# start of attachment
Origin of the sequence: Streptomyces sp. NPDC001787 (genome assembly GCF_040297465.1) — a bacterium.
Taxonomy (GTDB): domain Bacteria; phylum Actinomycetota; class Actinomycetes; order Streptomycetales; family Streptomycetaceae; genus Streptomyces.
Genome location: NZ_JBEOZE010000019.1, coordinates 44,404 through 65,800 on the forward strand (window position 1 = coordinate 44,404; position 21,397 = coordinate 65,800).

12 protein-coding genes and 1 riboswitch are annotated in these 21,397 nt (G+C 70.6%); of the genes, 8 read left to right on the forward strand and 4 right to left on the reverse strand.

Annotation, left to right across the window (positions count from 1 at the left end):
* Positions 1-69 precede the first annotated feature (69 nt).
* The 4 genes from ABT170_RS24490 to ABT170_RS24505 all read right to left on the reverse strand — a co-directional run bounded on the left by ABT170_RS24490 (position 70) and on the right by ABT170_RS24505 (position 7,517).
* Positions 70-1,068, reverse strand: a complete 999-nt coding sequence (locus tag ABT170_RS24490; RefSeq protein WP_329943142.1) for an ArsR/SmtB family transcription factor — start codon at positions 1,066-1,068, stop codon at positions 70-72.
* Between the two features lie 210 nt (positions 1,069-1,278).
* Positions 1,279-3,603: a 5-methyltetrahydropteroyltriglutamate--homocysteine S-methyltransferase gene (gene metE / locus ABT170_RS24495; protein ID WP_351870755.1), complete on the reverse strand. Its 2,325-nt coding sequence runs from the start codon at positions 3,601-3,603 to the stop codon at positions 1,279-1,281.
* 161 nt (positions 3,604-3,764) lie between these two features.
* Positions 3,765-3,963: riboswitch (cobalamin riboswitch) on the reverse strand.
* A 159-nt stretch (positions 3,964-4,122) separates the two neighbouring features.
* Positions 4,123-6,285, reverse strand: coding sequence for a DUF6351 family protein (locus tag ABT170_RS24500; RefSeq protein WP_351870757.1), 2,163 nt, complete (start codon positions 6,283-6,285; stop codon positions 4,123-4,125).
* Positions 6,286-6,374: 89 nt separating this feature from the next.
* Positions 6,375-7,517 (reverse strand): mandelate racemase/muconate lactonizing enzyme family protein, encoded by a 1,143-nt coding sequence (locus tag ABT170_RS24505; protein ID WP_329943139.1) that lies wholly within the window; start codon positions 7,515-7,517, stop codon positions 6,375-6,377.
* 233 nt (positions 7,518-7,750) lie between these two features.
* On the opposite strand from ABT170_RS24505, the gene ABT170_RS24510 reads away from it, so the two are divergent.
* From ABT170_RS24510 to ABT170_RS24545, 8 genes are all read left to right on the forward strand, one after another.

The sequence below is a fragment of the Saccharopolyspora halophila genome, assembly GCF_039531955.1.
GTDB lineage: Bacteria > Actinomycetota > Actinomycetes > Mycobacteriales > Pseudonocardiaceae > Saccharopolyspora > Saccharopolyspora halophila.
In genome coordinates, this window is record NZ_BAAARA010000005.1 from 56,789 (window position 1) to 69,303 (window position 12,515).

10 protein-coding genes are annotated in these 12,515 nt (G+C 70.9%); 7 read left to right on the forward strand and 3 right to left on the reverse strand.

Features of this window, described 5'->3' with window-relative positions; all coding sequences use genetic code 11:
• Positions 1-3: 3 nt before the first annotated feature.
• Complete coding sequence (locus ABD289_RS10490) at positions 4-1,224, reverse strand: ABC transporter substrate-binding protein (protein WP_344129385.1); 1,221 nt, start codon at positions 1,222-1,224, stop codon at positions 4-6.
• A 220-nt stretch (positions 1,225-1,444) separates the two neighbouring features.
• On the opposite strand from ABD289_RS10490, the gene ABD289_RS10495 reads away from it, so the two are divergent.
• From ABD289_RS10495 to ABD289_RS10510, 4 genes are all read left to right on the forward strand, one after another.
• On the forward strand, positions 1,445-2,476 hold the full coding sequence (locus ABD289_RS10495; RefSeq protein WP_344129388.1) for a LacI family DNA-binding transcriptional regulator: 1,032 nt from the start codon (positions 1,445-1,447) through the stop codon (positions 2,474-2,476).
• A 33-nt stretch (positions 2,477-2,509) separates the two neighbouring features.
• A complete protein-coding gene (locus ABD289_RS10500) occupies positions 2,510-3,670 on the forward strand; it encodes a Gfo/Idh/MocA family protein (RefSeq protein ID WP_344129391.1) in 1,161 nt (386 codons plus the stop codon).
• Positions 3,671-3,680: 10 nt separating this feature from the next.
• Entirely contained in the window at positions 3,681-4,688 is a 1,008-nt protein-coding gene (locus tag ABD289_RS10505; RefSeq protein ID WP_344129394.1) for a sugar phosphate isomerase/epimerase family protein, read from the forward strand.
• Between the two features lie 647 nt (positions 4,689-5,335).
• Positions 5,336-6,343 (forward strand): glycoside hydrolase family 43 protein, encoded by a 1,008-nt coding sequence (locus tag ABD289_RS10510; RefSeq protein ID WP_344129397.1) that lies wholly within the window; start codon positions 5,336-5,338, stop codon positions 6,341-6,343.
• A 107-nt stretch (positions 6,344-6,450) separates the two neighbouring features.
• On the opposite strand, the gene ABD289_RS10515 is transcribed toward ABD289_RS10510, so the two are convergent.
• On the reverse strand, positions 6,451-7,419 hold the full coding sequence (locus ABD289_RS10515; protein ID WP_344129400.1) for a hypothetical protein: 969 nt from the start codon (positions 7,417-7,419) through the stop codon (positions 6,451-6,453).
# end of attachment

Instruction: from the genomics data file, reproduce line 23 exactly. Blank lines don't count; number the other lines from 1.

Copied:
10 protein-coding genes are annotated in these 12,515 nt (G+C 70.9%); 7 read left to right on the forward strand and 3 right to left on the reverse strand.